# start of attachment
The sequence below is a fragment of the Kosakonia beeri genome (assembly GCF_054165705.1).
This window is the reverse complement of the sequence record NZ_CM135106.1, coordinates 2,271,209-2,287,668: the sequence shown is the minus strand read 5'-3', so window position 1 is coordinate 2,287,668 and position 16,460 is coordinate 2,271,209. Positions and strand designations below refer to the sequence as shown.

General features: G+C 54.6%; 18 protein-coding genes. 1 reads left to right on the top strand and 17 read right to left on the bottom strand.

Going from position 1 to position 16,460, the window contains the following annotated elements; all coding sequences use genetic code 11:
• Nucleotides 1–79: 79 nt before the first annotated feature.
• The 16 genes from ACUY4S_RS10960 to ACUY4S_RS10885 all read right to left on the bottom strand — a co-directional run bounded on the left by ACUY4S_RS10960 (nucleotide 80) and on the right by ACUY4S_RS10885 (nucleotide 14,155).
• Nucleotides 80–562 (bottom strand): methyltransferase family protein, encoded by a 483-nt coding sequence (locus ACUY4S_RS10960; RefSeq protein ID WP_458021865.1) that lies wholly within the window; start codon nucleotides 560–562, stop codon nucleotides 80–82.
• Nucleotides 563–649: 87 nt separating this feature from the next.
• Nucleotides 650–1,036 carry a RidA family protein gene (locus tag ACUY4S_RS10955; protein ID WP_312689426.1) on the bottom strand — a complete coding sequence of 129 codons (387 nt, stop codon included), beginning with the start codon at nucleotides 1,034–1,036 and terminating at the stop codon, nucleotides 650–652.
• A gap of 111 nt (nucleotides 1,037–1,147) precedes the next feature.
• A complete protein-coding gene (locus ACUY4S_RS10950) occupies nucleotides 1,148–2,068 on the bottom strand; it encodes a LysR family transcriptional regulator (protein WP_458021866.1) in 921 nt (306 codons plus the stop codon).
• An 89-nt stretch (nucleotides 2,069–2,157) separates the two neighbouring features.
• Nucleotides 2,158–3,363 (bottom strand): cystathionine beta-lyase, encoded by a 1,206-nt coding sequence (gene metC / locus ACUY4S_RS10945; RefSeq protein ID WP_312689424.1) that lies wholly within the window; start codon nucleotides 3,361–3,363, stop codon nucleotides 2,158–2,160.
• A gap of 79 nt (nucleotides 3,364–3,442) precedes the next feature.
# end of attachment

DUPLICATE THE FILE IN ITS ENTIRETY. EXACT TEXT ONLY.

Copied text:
The sequence below is a fragment of the Kosakonia beeri genome (assembly GCF_054165705.1).
This window is the reverse complement of the sequence record NZ_CM135106.1, coordinates 2,271,209-2,287,668: the sequence shown is the minus strand read 5'-3', so window position 1 is coordinate 2,287,668 and position 16,460 is coordinate 2,271,209. Positions and strand designations below refer to the sequence as shown.

General features: G+C 54.6%; 18 protein-coding genes. 1 reads left to right on the top strand and 17 read right to left on the bottom strand.

Going from position 1 to position 16,460, the window contains the following annotated elements; all coding sequences use genetic code 11:
• Nucleotides 1–79: 79 nt before the first annotated feature.
• The 16 genes from ACUY4S_RS10960 to ACUY4S_RS10885 all read right to left on the bottom strand — a co-directional run bounded on the left by ACUY4S_RS10960 (nucleotide 80) and on the right by ACUY4S_RS10885 (nucleotide 14,155).
• Nucleotides 80–562 (bottom strand): methyltransferase family protein, encoded by a 483-nt coding sequence (locus ACUY4S_RS10960; RefSeq protein ID WP_458021865.1) that lies wholly within the window; start codon nucleotides 560–562, stop codon nucleotides 80–82.
• Nucleotides 563–649: 87 nt separating this feature from the next.
• Nucleotides 650–1,036 carry a RidA family protein gene (locus tag ACUY4S_RS10955; protein ID WP_312689426.1) on the bottom strand — a complete coding sequence of 129 codons (387 nt, stop codon included), beginning with the start codon at nucleotides 1,034–1,036 and terminating at the stop codon, nucleotides 650–652.
• A gap of 111 nt (nucleotides 1,037–1,147) precedes the next feature.
• A complete protein-coding gene (locus ACUY4S_RS10950) occupies nucleotides 1,148–2,068 on the bottom strand; it encodes a LysR family transcriptional regulator (protein WP_458021866.1) in 921 nt (306 codons plus the stop codon).
• An 89-nt stretch (nucleotides 2,069–2,157) separates the two neighbouring features.
• Nucleotides 2,158–3,363 (bottom strand): cystathionine beta-lyase, encoded by a 1,206-nt coding sequence (gene metC / locus ACUY4S_RS10945; RefSeq protein ID WP_312689424.1) that lies wholly within the window; start codon nucleotides 3,361–3,363, stop codon nucleotides 2,158–2,160.
• A gap of 79 nt (nucleotides 3,364–3,442) precedes the next feature.